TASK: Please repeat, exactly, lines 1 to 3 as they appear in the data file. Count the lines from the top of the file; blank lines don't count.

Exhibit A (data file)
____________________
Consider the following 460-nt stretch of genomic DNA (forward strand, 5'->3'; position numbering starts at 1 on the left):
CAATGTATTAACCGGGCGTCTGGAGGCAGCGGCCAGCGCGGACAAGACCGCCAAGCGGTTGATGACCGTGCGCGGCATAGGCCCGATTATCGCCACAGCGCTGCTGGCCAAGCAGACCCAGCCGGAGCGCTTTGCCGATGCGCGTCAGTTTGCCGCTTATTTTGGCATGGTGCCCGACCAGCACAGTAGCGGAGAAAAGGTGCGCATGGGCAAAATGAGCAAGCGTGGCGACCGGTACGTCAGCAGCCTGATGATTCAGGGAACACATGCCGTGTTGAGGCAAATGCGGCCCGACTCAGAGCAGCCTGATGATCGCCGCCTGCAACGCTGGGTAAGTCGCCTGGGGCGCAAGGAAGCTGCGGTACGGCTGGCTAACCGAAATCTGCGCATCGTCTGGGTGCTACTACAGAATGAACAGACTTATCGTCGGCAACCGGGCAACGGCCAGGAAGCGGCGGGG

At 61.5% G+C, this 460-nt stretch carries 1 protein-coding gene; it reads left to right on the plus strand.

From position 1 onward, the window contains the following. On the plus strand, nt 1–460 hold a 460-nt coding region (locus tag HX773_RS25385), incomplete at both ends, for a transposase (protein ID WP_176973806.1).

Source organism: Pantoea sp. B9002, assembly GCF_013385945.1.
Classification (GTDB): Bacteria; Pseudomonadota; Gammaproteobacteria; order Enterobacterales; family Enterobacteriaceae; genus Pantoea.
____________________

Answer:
Consider the following 460-nt stretch of genomic DNA (forward strand, 5'->3'; position numbering starts at 1 on the left):
CAATGTATTAACCGGGCGTCTGGAGGCAGCGGCCAGCGCGGACAAGACCGCCAAGCGGTTGATGACCGTGCGCGGCATAGGCCCGATTATCGCCACAGCGCTGCTGGCCAAGCAGACCCAGCCGGAGCGCTTTGCCGATGCGCGTCAGTTTGCCGCTTATTTTGGCATGGTGCCCGACCAGCACAGTAGCGGAGAAAAGGTGCGCATGGGCAAAATGAGCAAGCGTGGCGACCGGTACGTCAGCAGCCTGATGATTCAGGGAACACATGCCGTGTTGAGGCAAATGCGGCCCGACTCAGAGCAGCCTGATGATCGCCGCCTGCAACGCTGGGTAAGTCGCCTGGGGCGCAAGGAAGCTGCGGTACGGCTGGCTAACCGAAATCTGCGCATCGTCTGGGTGCTACTACAGAATGAACAGACTTATCGTCGGCAACCGGGCAACGGCCAGGAAGCGGCGGGG

At 61.5% G+C, this 460-nt stretch carries 1 protein-coding gene; it reads left to right on the plus strand.